Citizen science and the views of the two veterinarians above need to be taken seriously and I hope to see more systematic studies of death and dying in the future. An excellent beginning is a collection of essays by researchers devoted specifically to an emerging field called comparative thanatology—the study of death and dying in nonhuman animals. Surely, what we know or think we know can be used to benefit the dogs themselves and help them cope with what’s happening, and it’s better to err on the side of more, rather than less, concern and care.

Stay tuned for further discussions about this fascinating field of study. Many bright-minded researchers are keenly interested in responses to death and dying in a wide variety of animals, and there’s no shortage of stories from citizen scientists that focus on these topics. How the senses figure into signaling impending death may tell us more about what’s happening when an animal is dying. 

Nothing is lost, and much will be gained by considering different explanations as data and stories pour in. And as we learn more about what other animals are thinking and feeling about death-related issues, we’ll likely learn more about ourselves


Anderson, James. Responses to death and dying: primates and other mammalsPrimates, 2020. (This essay contains numerous valuable references.)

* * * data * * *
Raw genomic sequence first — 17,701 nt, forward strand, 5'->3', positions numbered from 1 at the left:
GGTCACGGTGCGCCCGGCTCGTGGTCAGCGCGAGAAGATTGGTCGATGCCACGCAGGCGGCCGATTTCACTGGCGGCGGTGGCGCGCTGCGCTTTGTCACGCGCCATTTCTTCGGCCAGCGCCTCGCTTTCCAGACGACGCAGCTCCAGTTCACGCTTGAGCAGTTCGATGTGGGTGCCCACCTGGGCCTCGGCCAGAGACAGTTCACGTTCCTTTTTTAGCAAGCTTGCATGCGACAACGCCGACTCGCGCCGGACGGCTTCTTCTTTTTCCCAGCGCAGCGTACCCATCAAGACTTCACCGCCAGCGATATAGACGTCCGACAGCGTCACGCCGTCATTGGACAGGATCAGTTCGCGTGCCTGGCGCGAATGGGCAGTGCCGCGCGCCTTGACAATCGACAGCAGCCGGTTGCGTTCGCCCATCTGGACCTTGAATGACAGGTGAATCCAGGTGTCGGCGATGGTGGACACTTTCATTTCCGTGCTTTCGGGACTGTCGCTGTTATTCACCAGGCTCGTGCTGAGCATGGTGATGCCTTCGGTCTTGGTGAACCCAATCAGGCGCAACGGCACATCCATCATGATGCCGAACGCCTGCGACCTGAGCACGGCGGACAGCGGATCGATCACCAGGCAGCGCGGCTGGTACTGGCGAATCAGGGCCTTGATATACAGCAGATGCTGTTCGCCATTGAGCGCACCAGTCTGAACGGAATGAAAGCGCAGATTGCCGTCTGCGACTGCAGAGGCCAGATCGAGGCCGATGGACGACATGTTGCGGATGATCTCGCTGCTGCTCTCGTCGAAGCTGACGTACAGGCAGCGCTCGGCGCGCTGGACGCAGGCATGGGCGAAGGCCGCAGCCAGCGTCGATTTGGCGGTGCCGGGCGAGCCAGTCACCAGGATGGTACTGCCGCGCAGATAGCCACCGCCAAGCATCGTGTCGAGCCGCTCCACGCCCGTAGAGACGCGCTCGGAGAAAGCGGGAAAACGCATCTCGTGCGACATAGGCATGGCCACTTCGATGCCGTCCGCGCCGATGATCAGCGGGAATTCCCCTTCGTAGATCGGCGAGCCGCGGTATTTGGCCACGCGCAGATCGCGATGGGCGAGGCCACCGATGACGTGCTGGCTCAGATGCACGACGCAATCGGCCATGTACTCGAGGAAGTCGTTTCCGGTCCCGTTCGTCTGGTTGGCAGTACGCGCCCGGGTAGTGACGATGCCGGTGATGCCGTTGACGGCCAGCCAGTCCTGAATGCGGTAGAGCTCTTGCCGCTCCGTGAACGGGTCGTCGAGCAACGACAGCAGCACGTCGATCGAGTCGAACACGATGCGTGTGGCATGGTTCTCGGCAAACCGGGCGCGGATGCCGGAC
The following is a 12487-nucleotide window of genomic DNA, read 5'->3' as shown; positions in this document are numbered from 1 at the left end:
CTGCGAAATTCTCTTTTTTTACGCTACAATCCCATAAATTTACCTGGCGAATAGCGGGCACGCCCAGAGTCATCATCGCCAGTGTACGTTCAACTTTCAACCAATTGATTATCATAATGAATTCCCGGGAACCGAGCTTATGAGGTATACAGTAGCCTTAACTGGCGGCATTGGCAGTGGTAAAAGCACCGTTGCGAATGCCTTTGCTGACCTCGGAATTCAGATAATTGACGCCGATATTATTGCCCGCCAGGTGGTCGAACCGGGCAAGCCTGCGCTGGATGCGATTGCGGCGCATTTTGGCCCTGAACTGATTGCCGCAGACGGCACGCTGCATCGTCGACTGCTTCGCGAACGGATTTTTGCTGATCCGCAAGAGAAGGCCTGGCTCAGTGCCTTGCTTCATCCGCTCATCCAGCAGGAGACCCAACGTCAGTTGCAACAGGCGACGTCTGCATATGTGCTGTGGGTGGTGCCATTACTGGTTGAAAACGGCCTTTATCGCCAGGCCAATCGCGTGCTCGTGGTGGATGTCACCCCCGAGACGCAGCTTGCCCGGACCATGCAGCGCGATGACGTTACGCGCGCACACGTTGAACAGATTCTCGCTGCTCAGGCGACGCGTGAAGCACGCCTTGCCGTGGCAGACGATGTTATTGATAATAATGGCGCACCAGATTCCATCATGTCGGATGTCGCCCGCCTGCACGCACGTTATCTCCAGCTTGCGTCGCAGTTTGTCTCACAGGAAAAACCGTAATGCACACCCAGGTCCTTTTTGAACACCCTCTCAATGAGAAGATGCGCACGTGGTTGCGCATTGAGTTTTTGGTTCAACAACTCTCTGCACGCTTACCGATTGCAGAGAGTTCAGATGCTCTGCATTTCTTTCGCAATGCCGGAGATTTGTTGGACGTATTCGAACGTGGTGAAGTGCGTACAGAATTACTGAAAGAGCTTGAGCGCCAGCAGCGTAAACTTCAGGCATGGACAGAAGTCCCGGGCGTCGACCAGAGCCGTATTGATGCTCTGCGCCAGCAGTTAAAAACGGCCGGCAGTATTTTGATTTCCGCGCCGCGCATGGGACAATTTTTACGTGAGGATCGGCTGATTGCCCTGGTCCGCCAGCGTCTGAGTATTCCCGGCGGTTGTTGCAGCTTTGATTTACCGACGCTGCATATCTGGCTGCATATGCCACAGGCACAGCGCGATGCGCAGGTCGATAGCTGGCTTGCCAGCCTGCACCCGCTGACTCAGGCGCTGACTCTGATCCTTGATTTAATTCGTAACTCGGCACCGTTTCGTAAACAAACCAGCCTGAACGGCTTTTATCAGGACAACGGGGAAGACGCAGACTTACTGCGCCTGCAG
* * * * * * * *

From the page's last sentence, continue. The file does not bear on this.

Bekoff, Marc. Dogs, Dying, and Death—and How to Help Them Cope. (Pondering death-related questions has generated useful discussions.)

_____. What Do Animals Know and Feel About Death and Dying? (There is a long list of references accompanying this essay, many stemming from a special issue of a professional journal devoted to this topic.)

_____ How Dogs See the World: Some Facts About the Canine Cosmos

_____. Canine Confidential: Why Dogs Do What They Do. University of Chicago Press, 2018. 

_____ and Jessica Pierce. Unleashing Your Dog: A Field Guide to Giving Your Canine Companion the Best Life Possible. New World Library, 2019. 

Herzog, Hal. Encounters with Dead Pets: A Study of the Evolution of Grief.

Originally published on Psychology Today and republished here with the kind permission of the author, Marc Bekoff, Ph.D.

Author’s Books on Amazon

A Dog’s World: Imagining the Lives of Dogs in a World without Humans

Canine Confidential: Why Dogs Do What They Do

Unleashing Your Dog: A Field Guide to Giving Your Canine Companion the Best Life Possible

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Marc Bekoff is professor emeritus of Ecology and Evolutionary Biology at the University of Colorado, Boulder. He has published 31 books, won many awards for his research on animal behavior, animal emotions, compassionate conservation, and animal protection, has worked closely with Jane Goodall, and is a former Guggenheim Fellow. Marc's latest books are Canine Confidential: Why Dogs Do What They Do and Unleashing Your Dog: A Field Guide to Giving Your Canine Companion the Best Life Possible (with Jessica Pierce) and he also publishes regularly for Psychology Today. Currently, Marc and Jessica are writing a book about what the world will be like for dogs as and when humans disappear (Dogs Gone Wild: Imagining the Lives of Dogs in a World Without Humans, Princeton University Press, 202?). In 1986 Marc won the Master's age-graded Tour de France. His homepage is